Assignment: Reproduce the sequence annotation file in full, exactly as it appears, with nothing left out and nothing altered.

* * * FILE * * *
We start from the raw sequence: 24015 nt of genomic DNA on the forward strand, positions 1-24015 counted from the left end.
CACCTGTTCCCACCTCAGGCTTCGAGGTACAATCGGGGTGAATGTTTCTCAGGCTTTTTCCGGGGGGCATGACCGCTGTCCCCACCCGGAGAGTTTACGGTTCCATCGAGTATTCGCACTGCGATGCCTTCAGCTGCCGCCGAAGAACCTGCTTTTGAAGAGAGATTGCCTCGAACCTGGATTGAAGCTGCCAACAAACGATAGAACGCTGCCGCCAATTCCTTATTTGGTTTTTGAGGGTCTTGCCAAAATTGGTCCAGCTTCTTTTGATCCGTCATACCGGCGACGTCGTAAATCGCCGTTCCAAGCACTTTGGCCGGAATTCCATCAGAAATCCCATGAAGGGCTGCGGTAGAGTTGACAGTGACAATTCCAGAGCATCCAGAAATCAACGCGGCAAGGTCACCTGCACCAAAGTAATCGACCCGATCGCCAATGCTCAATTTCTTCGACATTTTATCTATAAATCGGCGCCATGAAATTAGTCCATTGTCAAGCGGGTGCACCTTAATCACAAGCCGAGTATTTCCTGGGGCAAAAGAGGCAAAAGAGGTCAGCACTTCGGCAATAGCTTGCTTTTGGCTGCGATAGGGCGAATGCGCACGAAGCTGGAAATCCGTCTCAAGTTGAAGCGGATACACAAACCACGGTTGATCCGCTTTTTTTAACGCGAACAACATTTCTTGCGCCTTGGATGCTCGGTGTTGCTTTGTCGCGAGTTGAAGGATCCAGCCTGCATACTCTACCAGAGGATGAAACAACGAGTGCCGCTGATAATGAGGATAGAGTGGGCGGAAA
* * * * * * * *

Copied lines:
We start from the raw sequence: 24015 nt of genomic DNA on the forward strand, positions 1-24015 counted from the left end.
CACCTGTTCCCACCTCAGGCTTCGAGGTACAATCGGGGTGAATGTTTCTCAGGCTTTTTCCGGGGGGCATGACCGCTGTCCCCACCCGGAGAGTTTACGGTTCCATCGAGTATTCGCACTGCGATGCCTTCAGCTGCCGCCGAAGAACCTGCTTTTGAAGAGAGATTGCCTCGAACCTGGATTGAAGCTGCCAACAAACGATAGAACGCTGCCGCCAATTCCTTATTTGGTTTTTGAGGGTCTTGCCAAAATTGGTCCAGCTTCTTTTGATCCGTCATACCGGCGACGTCGTAAATCGCCGTTCCAAGCACTTTGGCCGGAATTCCATCAGAAATCCCATGAAGGGCTGCGGTAGAGTTGACAGTGACAATTCCAGAGCATCCAGAAATCAACGCGGCAAGGTCACCTGCACCAAAGTAATCGACCCGATCGCCAATGCTCAATTTCTTCGACATTTTATCTATAAATCGGCGCCATGAAATTAGTCCATTGTCAAGCGGGTGCACCTTAATCACAAGCCGAGTATTTCCTGGGGCAAAAGAGGCAAAAGAGGTCAGCACTTCGGCAATAGCTTGCTTTTGGCTGCGATAGGGCGAATGCGCACGAAGCTGGAAATCCGTCTCAAGTTGAAGCGGATACACAAACCACGGTTGATCCGCTTTTTTTAACGCGAACAACATTTCTTGCGCCTTGGATGCTCGGTGTTGCTTTGTCGCGAGTTGAAGGATCCAGCCTGCATACTCTACCAGAGGATGAAACAACGAGTGCCGCTGATAATGAGGATAGAGTGGGCGGAAA